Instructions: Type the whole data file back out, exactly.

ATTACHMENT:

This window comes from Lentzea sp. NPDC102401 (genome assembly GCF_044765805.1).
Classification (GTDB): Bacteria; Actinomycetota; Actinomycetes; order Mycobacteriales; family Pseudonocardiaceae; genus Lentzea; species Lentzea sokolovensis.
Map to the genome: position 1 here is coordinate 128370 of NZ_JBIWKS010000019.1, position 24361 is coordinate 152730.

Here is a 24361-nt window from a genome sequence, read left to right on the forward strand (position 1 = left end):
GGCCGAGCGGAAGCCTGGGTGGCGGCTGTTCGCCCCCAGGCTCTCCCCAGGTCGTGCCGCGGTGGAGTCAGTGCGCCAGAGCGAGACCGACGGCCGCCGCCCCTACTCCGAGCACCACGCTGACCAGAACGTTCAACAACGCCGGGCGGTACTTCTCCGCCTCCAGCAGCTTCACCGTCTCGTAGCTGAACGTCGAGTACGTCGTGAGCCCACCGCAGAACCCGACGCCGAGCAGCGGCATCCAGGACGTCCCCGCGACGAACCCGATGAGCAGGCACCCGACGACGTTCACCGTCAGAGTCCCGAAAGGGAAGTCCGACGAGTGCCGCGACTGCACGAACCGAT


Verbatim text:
This window comes from Lentzea sp. NPDC102401 (genome assembly GCF_044765805.1).
Classification (GTDB): Bacteria; Actinomycetota; Actinomycetes; order Mycobacteriales; family Pseudonocardiaceae; genus Lentzea; species Lentzea sokolovensis.
Map to the genome: position 1 here is coordinate 128370 of NZ_JBIWKS010000019.1, position 24361 is coordinate 152730.

Here is a 24361-nt window from a genome sequence, read left to right on the forward strand (position 1 = left end):
GGCCGAGCGGAAGCCTGGGTGGCGGCTGTTCGCCCCCAGGCTCTCCCCAGGTCGTGCCGCGGTGGAGTCAGTGCGCCAGAGCGAGACCGACGGCCGCCGCCCCTACTCCGAGCACCACGCTGACCAGAACGTTCAACAACGCCGGGCGGTACTTCTCCGCCTCCAGCAGCTTCACCGTCTCGTAGCTGAACGTCGAGTACGTCGTGAGCCCACCGCAGAACCCGACGCCGAGCAGCGGCATCCAGGACGTCCCCGCGACGAACCCGATGAGCAGGCACCCGACGACGTTCACCGTCAGAGTCCCGAAAGGGAAGTCCGACGAGTGCCGCGACTGCACGAACCGAT